Well, back to the grindstone. I still can't remember the names of the government departments and their portfolios and the names and faces of the important ministers and secretaries to my own satisfaction. Hearing myself say that, I have to wonder if I'm up for the job. Keiki tells me that these things are inevitable, that there's no need to rush. Now and then even he shows me a little sympathy, gives me a little encouragement. Only now and then.

p. 156

Oh, yeah. We're finally getting around to formally conducting the coronation ceremony. It's set for next month. Remembering all the rules and protocols is a real pain. I hope you'll be able to come. I know you have your studies, so I don't want to inconvenience you. Keiki has made arrangements in any case. If you think it's just going to be a waste of time, don't feel bad about blowing the whole thing off. I won't take it personally.

Um, with the coronation, there will be an official change of era. The era name was left up to me. I've been thinking about using a character from your name. If I hadn't met you, I would have died in those mountains. Granted, it's a pretty personal name, but I consider you a real prince of Kei, so I was hoping it'd be okay. It's fine with Keiki. We agreed that the era name should be "Sekiraku."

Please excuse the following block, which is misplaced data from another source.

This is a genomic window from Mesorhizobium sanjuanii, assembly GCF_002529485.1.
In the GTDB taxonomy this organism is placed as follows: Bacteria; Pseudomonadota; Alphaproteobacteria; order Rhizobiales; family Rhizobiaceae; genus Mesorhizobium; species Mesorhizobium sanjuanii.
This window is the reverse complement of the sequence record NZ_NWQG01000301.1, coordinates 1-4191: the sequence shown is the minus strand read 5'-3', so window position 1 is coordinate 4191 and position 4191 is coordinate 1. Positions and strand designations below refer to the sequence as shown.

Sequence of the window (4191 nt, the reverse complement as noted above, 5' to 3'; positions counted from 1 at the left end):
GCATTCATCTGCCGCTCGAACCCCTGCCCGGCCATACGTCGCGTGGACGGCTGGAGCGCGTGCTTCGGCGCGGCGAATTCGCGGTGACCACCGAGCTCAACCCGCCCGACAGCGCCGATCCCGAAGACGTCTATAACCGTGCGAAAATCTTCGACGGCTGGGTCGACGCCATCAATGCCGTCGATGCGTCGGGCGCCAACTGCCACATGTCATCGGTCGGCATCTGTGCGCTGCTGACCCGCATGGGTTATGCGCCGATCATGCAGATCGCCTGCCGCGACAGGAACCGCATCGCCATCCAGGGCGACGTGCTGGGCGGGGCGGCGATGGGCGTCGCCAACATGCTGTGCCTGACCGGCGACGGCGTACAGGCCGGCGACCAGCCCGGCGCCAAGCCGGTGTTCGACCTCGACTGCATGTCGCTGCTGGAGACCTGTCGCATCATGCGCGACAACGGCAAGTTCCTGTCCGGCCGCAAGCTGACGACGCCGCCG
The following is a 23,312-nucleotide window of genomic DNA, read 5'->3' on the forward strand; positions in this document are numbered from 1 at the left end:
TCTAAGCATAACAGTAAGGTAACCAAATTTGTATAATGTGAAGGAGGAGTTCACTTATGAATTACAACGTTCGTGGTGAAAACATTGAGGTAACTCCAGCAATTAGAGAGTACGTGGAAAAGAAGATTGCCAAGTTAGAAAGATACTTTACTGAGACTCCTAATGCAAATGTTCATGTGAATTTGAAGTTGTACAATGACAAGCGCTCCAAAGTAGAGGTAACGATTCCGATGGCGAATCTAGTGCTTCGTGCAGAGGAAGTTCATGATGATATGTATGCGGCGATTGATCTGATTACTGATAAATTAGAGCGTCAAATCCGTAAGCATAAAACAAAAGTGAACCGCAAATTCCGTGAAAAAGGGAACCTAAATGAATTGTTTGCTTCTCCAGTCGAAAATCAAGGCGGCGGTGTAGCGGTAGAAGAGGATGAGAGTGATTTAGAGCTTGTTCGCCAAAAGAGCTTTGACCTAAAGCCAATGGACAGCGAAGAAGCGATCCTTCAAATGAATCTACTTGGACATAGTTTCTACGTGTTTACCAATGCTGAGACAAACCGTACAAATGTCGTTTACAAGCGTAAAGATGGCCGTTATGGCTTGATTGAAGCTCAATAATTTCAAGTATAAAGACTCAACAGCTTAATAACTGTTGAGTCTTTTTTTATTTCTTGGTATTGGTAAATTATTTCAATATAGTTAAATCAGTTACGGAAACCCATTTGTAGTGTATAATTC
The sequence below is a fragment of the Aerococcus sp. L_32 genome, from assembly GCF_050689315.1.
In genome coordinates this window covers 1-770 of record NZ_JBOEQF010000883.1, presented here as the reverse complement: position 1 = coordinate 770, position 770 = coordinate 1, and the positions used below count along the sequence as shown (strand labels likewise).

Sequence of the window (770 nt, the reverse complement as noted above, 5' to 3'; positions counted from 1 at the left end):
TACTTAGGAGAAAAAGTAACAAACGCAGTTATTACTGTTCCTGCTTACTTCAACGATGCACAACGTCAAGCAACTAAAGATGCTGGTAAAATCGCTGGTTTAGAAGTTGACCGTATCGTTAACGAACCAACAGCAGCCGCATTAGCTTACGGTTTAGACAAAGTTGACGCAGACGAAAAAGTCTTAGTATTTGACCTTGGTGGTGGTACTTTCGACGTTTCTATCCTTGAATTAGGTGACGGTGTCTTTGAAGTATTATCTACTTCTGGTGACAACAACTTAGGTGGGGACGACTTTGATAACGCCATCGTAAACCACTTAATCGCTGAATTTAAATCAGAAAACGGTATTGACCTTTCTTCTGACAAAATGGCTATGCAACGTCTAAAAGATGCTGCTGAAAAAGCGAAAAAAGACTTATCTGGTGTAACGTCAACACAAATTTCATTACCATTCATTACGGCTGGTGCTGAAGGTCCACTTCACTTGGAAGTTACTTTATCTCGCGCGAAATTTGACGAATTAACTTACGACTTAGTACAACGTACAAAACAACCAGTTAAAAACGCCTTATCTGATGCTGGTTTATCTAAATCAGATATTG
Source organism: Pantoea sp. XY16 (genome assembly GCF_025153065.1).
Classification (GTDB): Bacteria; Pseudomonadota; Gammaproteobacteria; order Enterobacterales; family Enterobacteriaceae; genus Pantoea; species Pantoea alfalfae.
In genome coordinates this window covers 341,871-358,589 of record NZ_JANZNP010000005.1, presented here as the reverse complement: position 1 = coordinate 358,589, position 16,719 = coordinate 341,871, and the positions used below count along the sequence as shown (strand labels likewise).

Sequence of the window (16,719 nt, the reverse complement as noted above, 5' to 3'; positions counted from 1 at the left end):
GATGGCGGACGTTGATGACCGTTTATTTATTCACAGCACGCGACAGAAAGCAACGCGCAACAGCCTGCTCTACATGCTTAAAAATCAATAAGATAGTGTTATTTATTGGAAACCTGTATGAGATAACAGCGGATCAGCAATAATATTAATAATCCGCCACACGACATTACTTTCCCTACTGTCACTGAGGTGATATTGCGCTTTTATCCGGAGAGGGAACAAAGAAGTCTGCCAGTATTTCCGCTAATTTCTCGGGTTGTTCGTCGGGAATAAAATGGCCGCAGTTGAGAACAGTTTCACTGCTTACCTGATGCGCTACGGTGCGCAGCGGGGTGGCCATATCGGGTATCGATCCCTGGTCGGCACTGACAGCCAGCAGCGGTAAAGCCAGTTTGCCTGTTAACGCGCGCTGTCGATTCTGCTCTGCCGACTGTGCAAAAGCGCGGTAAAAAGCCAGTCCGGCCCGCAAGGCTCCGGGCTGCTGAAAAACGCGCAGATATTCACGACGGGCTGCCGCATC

"Ah," Youko said, as if imagining the expression on his face. "All I'm doing is taking about myself. What are you up to, Rakushun?"

In fact, I was just in a conference with Rokuta-kun discussing what to do about the Kei refugees still in En. Rokuta says that you ranked number one on your entrance exams. Or maybe you haven't gotten the results yourself yet? Either way, congratulations. I'm really happy for you. Now, don't get all full of yourself.

p. 157

So what are universities in En like? I bet you're learning tons of amazing stuff. Rokuta was making noises about recruiting you for the civil service there. If En starts making you offers, we'd like to too. But I guess you'd probably like to go back to Kou. Whatever happens, let's keep our chins up.

Next time, I'll try to come up with some more noteworthy news. Patching a kingdom back together is a whole lot harder than you'd imagine.

What's that? Oh, Keiki just told me he says hello. He's no doubt got a pile of work for me to do. Man, sometimes I feel like throwing in the towel on all these weird words. We should come up with some real words that normal people can understand.

And I'm having Keiki carry my notebooks. He walks around all day, a notebook hanging from a strap around his neck, taking notes for me. I think he looks so charming when he does that. Oops, now he's giving me the evil eye. Time to hit the books.

See you.

Copyright Eugene Woodbury. All rights reserved.